Presented by Conor Pope, The Irish Times consumer affairs correspondent, and Santis O'Garro, Instagram budgeting mentor, The Price of Everything is a brand new six-part series on RTÉ One that will delve into the rising costs of living in Ireland in 2022.

Ahead of tonight's episode, we caught up with budgeting guru Santis to discuss the show, her top tips for cutting back on spending and the joy of a money-free day.

"I feel like I manifested this," Santis laughs, speaking about her role on the timely show. "I love Conor Pope, love him and his articles, and always listen out for him on the radio, and now I'm sitting beside him and talking about things that I really want to talk about."

With multiple TV and radio appearances behind her - including a stunning interview on Tommy Tiernan Show - O'Garro has garnered an impressive 23.9k following on Instagram (you'll find her under the name The Carribean Dub).

Breaking her silence on the taboo subject of money, the single mother publicly shared her story of clearing her debts and has since made a career from helping others do the same.

Sharing everything from budgeting advice to food waste tips, the money mentor says that she has seen the rising panic surrounding rising costs in Ireland first hand in recent months. And while some may be feeling the pinch of their pay cheque for the first time, others are coming to the end of their tether.

"Some people are living in the middle of the country and they're completely disconnected if they don't have a car, but now they're now struggling to maintain the cost of their car. There are some tough choices that people can't make, that's the feedback I'm getting."

"If you're living in a place where you can afford your rent but you can't afford your car, and you can't afford the rent anywhere else, what are you supposed to do?"

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These are the questions that The Irish Times consumer affairs correspondent Conor Pope will be posing to those in power. From food to transport, from housing to education, from energy to the price of insuring our health and how the costs of these basic necessities are rising beyond all our expectations, Pope will explore what is to blame and how we can stem the tide.

Meanwhile, Santis will be checking in with some of the individuals struggling to cope with the cost of living in Ireland in 2022.

"People are making decisions that they shouldn't have to even though they're doing everything right," she explains. "That's what kills me. We're not talking about fuel going up by a few cents, it's a big change. Those extra euros are a lot for those who are budgeting tightly, and that's who I speak on behalf of."

On tonight's episode, Santis meets single mother Sally who is having to cut back on various aspects of her life to ensure she can feed her three children. Not an easy task considering the price of even the most basic items such as bread and pasta have risen.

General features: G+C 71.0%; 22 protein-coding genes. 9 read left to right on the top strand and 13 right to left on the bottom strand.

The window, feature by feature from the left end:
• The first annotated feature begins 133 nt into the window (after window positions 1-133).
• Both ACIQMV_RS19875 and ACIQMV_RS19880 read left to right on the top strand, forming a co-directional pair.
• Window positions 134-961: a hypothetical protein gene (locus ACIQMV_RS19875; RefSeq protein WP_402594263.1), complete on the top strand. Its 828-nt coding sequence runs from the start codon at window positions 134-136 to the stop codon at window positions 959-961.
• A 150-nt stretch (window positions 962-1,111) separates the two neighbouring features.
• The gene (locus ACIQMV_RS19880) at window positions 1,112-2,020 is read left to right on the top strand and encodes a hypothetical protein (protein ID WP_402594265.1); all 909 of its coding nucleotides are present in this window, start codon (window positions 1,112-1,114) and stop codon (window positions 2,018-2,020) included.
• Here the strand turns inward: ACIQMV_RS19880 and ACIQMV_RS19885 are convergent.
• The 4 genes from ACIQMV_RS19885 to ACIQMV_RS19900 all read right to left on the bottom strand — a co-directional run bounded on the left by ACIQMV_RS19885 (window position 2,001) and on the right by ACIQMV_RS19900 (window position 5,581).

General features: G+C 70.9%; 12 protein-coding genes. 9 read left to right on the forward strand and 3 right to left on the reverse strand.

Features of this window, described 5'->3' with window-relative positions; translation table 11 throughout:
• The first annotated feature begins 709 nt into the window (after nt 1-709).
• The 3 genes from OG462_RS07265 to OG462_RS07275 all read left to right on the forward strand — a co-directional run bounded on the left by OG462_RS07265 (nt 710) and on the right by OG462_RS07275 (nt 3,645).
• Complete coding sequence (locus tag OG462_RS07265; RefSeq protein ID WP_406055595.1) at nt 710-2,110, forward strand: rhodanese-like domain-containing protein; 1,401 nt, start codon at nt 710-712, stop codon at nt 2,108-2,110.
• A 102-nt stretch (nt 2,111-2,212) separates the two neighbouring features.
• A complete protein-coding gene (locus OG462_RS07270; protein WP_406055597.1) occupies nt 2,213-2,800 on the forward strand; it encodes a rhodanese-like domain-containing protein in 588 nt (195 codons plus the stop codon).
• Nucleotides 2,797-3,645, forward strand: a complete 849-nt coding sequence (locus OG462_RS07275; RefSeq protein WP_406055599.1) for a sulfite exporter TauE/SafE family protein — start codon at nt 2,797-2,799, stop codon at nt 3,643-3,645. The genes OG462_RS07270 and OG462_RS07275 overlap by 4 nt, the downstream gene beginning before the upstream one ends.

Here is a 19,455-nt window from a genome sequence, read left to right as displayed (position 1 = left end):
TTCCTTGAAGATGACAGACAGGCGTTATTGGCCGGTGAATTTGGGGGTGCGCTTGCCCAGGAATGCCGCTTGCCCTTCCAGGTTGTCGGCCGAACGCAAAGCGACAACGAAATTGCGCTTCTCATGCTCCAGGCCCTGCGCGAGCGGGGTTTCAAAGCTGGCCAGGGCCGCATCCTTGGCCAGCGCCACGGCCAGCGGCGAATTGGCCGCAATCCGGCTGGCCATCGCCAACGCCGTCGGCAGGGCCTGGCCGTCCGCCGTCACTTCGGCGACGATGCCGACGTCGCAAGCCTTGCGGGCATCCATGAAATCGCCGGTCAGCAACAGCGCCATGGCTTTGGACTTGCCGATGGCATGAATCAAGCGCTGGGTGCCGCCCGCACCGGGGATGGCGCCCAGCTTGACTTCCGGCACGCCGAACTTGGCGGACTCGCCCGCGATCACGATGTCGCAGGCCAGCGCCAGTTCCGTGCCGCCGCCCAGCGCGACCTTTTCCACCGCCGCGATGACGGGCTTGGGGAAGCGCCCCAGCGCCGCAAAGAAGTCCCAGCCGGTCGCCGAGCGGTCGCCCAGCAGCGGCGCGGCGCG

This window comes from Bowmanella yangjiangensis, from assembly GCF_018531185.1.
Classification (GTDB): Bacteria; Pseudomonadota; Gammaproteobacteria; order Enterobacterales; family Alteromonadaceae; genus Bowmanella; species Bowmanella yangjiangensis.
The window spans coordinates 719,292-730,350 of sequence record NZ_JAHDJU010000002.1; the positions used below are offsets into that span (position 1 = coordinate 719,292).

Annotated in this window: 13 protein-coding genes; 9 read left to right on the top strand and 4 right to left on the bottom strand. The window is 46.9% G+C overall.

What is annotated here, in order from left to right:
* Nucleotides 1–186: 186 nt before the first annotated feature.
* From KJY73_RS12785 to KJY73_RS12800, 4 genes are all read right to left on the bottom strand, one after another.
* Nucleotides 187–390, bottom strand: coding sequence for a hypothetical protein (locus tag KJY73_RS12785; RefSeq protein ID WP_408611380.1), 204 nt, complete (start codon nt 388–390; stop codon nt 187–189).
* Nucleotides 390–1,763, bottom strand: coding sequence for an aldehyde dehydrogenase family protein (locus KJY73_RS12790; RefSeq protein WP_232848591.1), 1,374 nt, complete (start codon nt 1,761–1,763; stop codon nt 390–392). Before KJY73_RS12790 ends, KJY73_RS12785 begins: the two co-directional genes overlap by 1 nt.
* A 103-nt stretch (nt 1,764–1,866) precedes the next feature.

"She already budgets so tightly," says Santis, "I think that's what people are going to be shocked by. No one can live like that long term, you're going to burn out."

For those who want to budget smarter or start planning ahead for big expenses such as summer holidays or school uniforms, Santis suggests a money calendar.

"I call it a budget NCT," she laughs. "You're going to go through your pay slip more than you've ever gone through it. Go back six months and start looking at what is actually going out."

From unsubscribing from apps you forgot you ever downloaded to learning how to say no to a night out, O'Garra says that seeing your money in black and white can help you prioritise the things you actually want to be spending your hard-earned money on.

"What is a want? What is a need? Then look a head and see what's coming. When you're writing what's coming into your account and what's going out, you put it on the calendar so you visually know when your rent is due. That awareness goes a long way."

Speculating on consumer culture, Santis says that the instant gratification that we get from splashing out on an unplanned purchase is depressingly short-lived. These days, since climbing her way out of her own debt, the single mum says that money can't buy the contentment she feels on a spend-free day.

"You think that going out with friends or out for drinks is going to be the thing that makes you happy, but it's not if you don't have the money for it. It's not relaxing if you can't pay your mortgage or if you have to borrow money and go into debt."

"On the days I spend money, I plan for the days I don't," she adds. "If I get paid on a Friday, I fill up the car and do my food shop but then on Saturday and Sunday we're going to have a picnic; we're going to go hiking; we're going into town to the art gallery; we're going to visit family and make a cake; go cycling - anything."

"I don't want instant gratification from spending, I want joy from not spending," she concludes. "I had 230 no-spend days in a year and I paid off €15,000, and I didn't walk away feeling like I had missed out of anything. There's something to it."

Watch The Price of Everything Thursdays at 7.00pm on RTÉ One.